Sex addiction is still little understood, as the ongoing debate in scientific circles about its true nature demonstrates. It was only acknowledged as a disorder as late as the 1980s and the limited scientific research conducted since then means that its nature and causes have yet to be positively determined.
The nature of sex addiction
Sex addicts find themselves compelled to have multiple partners, to frequent prostitutes and strip clubs, to read pornography and to masturbate frequently in a cycle of behaviour that often becomes increasingly intense. They give in to their cravings irrespective of the possible consequences, but usually exhibit feelings of guilt and remorse afterwards. Their aim is not only to find pleasure but also to escape unpleasant feelings or to relieve stresses they might be under.
Sex addiction and the brain
It is possible that sex addicts have some biochemical abnormality; this is indicated by the fact that treatment with anti-depressants and psychotropic drugs has proven to be effective in some cases.
It appears that, as with other addictions, sexual activity causes sensations that enter the brain’s reward system and cause a sense of satisfaction that is recorded in the memory. This same system is linked with human survival; it provides the memory and stimulus required to make us eat and reproduce. In the case of addiction, however, the system becomes overloaded, causing the sufferer to feel compelled to repeat the activity that has given the pleasure – sex, drugs, alcohol and so on. These cravings become so strong that they must be satiated.
Environmental factors and sex addiction
While the brain might be responsible for creating the urges in sex addiction, the initial triggers for addiction can often be found in the background of the sufferer. Researchers have found that in many cases sex addicts have grown up in dysfunctional families or claim to have been sexually abused as children.
Among the factors that have been identified as possible causes of sex addiction are:
- Growing up with addiction – in around 80% of cases, it is believed that the sex addict has grown up in a family where there has been drug or alcohol addiction.
- Early exposure to sex – it is considered possible that early exposure to sex might cause changes to the brain that affect later behaviour.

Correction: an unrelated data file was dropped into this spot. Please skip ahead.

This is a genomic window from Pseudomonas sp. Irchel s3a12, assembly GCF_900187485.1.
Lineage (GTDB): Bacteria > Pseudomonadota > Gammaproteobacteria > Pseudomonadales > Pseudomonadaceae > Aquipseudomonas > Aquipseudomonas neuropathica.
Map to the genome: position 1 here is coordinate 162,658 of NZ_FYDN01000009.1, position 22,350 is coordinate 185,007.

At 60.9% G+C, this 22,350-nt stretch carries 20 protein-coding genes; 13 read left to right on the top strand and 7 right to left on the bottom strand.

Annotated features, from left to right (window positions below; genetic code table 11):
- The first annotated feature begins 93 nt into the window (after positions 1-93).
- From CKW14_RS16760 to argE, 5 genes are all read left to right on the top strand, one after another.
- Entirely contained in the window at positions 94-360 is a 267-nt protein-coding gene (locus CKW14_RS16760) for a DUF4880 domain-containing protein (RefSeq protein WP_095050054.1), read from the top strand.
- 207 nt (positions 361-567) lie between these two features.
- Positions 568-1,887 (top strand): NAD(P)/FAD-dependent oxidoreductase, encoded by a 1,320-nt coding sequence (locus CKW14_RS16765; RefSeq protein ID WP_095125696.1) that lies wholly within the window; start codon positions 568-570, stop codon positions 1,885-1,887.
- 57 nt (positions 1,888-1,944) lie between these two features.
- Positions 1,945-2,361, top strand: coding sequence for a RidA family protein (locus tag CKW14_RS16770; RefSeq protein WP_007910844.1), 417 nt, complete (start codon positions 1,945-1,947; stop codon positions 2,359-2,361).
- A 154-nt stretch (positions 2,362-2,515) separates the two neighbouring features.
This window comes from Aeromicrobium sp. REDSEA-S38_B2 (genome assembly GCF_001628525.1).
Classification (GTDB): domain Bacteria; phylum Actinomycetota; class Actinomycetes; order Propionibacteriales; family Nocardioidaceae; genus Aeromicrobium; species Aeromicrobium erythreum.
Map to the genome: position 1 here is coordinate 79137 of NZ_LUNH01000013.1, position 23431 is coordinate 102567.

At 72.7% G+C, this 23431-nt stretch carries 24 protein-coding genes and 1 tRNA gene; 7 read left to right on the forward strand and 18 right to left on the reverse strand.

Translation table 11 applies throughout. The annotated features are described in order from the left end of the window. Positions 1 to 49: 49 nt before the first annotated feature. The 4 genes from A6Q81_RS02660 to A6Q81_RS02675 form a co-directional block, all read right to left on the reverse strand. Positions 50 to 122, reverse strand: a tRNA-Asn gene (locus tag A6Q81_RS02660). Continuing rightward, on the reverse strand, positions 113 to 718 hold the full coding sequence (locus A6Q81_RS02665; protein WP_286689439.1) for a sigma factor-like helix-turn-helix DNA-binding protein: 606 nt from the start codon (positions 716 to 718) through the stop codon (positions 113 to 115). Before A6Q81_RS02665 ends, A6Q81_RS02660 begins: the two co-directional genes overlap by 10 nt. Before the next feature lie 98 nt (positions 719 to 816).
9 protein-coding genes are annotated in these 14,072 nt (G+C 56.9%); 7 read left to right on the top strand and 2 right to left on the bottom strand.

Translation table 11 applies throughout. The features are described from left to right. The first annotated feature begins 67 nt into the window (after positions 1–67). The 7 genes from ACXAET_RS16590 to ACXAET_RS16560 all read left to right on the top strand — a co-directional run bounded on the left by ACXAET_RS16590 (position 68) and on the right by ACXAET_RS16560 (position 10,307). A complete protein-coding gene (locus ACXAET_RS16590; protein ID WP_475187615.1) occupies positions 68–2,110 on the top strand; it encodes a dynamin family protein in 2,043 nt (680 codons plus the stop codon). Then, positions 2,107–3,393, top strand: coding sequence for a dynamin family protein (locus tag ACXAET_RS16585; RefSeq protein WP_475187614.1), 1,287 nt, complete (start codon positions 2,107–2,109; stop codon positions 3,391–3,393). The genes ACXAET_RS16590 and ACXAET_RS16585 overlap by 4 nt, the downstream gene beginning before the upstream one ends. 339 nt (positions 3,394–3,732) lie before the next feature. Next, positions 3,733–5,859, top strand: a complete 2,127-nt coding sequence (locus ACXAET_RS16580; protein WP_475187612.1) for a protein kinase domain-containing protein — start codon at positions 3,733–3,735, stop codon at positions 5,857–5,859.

- Trauma – a traumatic experience at a young age sometimes leads to drug or alcohol abuse and may also trigger sex addiction. This is especially the case if, at the time of the trauma, the child does not receive the support they need.
- Parental domination – in families where parents enforce strict control over their children leaving them effectively unable to deal with life’s challenges, the children can become addicted to sex.
- Poor sex education – if sex is regarded as a taboo subject or a child is made to feel that it is shameful or something to be regarded as secret, than the child is likely to find it difficult to regard sex as normal and will seek to hide sexual activity.
- Poor role models – dysfunctional families and uncaring parents create an environment that can confuse a child’s emotions, meaning that in later life they are unable to cope with emotional stress and so try to find ways to help them through. This often manifests itself in the use of alcohol or drugs, or sex addiction.
Sex addicts can be helped
The nature of sex addiction means that addicts are often reluctant to seek help, the feelings of shame being particularly strong in many sufferers. But there is help available and the addiction can be controlled. The focus for treatment is usually a therapeutic approach, which aims to identify the causes of the addiction and find alternative ways of satisfying the sufferer’s needs.